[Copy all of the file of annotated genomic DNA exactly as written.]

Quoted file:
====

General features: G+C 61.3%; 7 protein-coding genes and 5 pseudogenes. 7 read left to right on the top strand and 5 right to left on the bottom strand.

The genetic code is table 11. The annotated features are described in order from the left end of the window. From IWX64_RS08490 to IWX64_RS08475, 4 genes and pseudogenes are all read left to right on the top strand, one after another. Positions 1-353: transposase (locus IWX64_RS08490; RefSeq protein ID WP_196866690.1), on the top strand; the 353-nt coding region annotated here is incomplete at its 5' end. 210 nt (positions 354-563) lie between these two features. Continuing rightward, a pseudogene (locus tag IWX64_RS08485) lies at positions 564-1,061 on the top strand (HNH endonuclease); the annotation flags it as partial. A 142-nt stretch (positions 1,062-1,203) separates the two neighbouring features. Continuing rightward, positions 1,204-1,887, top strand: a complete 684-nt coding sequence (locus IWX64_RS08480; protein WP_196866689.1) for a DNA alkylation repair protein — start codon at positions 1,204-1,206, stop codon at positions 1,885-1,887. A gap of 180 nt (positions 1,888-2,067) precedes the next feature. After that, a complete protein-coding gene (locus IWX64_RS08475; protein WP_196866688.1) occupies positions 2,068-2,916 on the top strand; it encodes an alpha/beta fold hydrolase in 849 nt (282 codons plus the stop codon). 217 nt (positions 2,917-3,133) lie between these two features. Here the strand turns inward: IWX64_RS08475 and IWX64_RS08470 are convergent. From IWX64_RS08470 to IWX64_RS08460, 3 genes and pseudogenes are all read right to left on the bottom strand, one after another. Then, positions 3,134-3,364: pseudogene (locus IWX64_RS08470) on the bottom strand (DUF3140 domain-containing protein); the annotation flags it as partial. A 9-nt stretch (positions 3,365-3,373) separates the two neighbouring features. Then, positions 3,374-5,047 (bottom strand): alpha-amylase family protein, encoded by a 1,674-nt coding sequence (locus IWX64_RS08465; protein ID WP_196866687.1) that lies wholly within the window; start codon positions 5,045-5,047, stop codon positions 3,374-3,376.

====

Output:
General features: G+C 61.3%; 7 protein-coding genes and 5 pseudogenes. 7 read left to right on the top strand and 5 right to left on the bottom strand.

The genetic code is table 11. The annotated features are described in order from the left end of the window. From IWX64_RS08490 to IWX64_RS08475, 4 genes and pseudogenes are all read left to right on the top strand, one after another. Positions 1-353: transposase (locus IWX64_RS08490; RefSeq protein ID WP_196866690.1), on the top strand; the 353-nt coding region annotated here is incomplete at its 5' end. 210 nt (positions 354-563) lie between these two features. Continuing rightward, a pseudogene (locus tag IWX64_RS08485) lies at positions 564-1,061 on the top strand (HNH endonuclease); the annotation flags it as partial. A 142-nt stretch (positions 1,062-1,203) separates the two neighbouring features. Continuing rightward, positions 1,204-1,887, top strand: a complete 684-nt coding sequence (locus IWX64_RS08480; protein WP_196866689.1) for a DNA alkylation repair protein — start codon at positions 1,204-1,206, stop codon at positions 1,885-1,887. A gap of 180 nt (positions 1,888-2,067) precedes the next feature. After that, a complete protein-coding gene (locus IWX64_RS08475; protein WP_196866688.1) occupies positions 2,068-2,916 on the top strand; it encodes an alpha/beta fold hydrolase in 849 nt (282 codons plus the stop codon). 217 nt (positions 2,917-3,133) lie between these two features. Here the strand turns inward: IWX64_RS08475 and IWX64_RS08470 are convergent. From IWX64_RS08470 to IWX64_RS08460, 3 genes and pseudogenes are all read right to left on the bottom strand, one after another. Then, positions 3,134-3,364: pseudogene (locus IWX64_RS08470) on the bottom strand (DUF3140 domain-containing protein); the annotation flags it as partial. A 9-nt stretch (positions 3,365-3,373) separates the two neighbouring features. Then, positions 3,374-5,047 (bottom strand): alpha-amylase family protein, encoded by a 1,674-nt coding sequence (locus IWX64_RS08465; protein ID WP_196866687.1) that lies wholly within the window; start codon positions 5,045-5,047, stop codon positions 3,374-3,376.